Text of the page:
3rd Sunday of the year A

Isaiah 8:23-9:3; 1 Cor 1:10-13.17; Mt 4:12-23.

The people who lived in darkness have seen a great light; on those who dwelt in darkness and the shadow of death, a light has dawned. These beautiful words came from the mouth of Isaiah. St. Matthew sees them as fulfilled in Jesus. Jesus’ coming was like the dawning of great light. Indeed this was how Jesus described his mission when he said: “I am the light of the world”.

The territory occupied by the tribes of Zebulun and Naphtali (later known as Galilee) was the most northerly part of Israel. Because it bothered on the pagan territory, it would have been associated with darkness. It was the first province of Israel to be conquered by Assyria in 732 BC. Isaiah predicted a future liberation for the people of that region. In his Gospel, Matthew sees that prophecy as fulfilled in Jesus.

Normally, light is something we welcome. However, in certain circumstances, we might fear it because it shows up everything; things we want to be shown or seen and things we would rather prefer to hide from others and even from ourselves sometimes. Matthew compares the arrival of Jesus on the scene to the coming of great light to a people who have been living in deep darkness. He saw Jesus fulfilling the great prophecy of Isaiah: the people who lived in darkness have seen a great light; on those who dwell in the land and shadow of death, a great light has dawned.

Mother Theresa gives us a beautiful example of a man who was brought out of darkness into the light. One day in Melbourne, Australia, she visited a poor man whom nobody knew existed. The room in which he was living was in a terrible state of untidiness and neglect. There was no light in that room. The man hardly ever opened the blinds. He lived alone. He had no friend in the whole wide world.

Mother Theresa started to clean and tidy the room. At first, he protested, saying, ‘leave it alone. It’s all right as it is’. But Mother Theresa went ahead anyway. Under a pile of rubbish, she found a beautiful oil lamp but it was covered with dust. She cleaned and polished it. Then she asked him, ‘How come you never light this lamp?’ Why would I light it? he replied. No one ever comes to see me. I never see anybody. Will you promise to light it if one of my sisters comes to see you? Yes, he replied. If I hear a human voice, I will light the lamp. Two of Mother Theresa’s Nuns began to visit him regularly. Things gradually improved for him. Then one day, he said to the Nuns, ‘Sisters, I will be able to manage on my own from now on. But do me a favour. Tell that first sister who came to see me that the light she lit in my life is still burning.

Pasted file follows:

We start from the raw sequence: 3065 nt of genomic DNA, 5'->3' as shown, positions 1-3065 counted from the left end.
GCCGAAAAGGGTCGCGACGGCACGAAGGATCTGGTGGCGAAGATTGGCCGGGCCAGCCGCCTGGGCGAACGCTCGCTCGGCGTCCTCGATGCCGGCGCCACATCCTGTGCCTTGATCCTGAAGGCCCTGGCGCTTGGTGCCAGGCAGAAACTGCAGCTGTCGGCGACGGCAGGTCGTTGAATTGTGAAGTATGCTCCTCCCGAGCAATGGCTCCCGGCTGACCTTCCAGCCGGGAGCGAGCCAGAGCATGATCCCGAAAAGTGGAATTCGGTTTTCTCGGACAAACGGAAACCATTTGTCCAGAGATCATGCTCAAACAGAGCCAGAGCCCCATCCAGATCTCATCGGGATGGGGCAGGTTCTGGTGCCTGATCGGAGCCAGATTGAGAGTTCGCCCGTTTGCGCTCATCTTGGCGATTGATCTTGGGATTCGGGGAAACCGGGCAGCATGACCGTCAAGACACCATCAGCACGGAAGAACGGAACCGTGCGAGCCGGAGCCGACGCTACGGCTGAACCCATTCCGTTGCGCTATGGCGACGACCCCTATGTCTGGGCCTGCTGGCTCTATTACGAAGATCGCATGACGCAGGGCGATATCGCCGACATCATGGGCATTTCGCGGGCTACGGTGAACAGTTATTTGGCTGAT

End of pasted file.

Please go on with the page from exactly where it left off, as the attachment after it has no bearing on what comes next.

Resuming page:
At first, he didn’t like the light. He felt threatened by it. It made him uncomfortable. Why? Because it showed up the misery in which he was living; first of all, the physical misery, then the misery of the spirit. But gradually he came to see it as a friend which comforted him and brought hope into his dark existence. This he slowly turned his life around. The light had saved him. Of course, it wasn’t the lamp itself that had done this, but the kindness and goodness it symbolized, first in mother Theresa, then in her sisters.

To appreciate the light, one must be conscious of one’s darkness and desire to escape from it. One must realize one’s need to change, and want to change. Before people seek redemption, things must go badly for them. They must have experienced the darkness of sorrow and disappointment. Then they are ripe for the light of salvation. This is why Jesus began his teaching with the message: ‘Repent, for the kingdom of heaven is close at hand’. To repent is to admit the darkness in which we are living and to open ourselves to light. This repentance is shown in a new way of living. To be saved is to have come out of darkness into the light.

Each of us has areas of darkness in our lives, fear, illness, pain, sin, guilt, loneliness, and so on. The society too has its dark areas. Hence our need for the light of Christ. Though the light comes as a friend, it is also disturbing because it shows up what is hidden and what is wrong. There still are many people who live in darkness and the shadow of death. We need the lamp of Jesus now more than ever. Fortunately, the light that Jesus lit continues to burn, glowing goodness that illuminates the world. It burns in the life of his followers [like mother Theresa’s sisters].

Each of us can be sources of light to our darkened world. Indeed each of us is called to that task. There is joy in being in the light and there is even greater joy in being a source of light to others.

– By Fr. Innocent Abonyi, MSP

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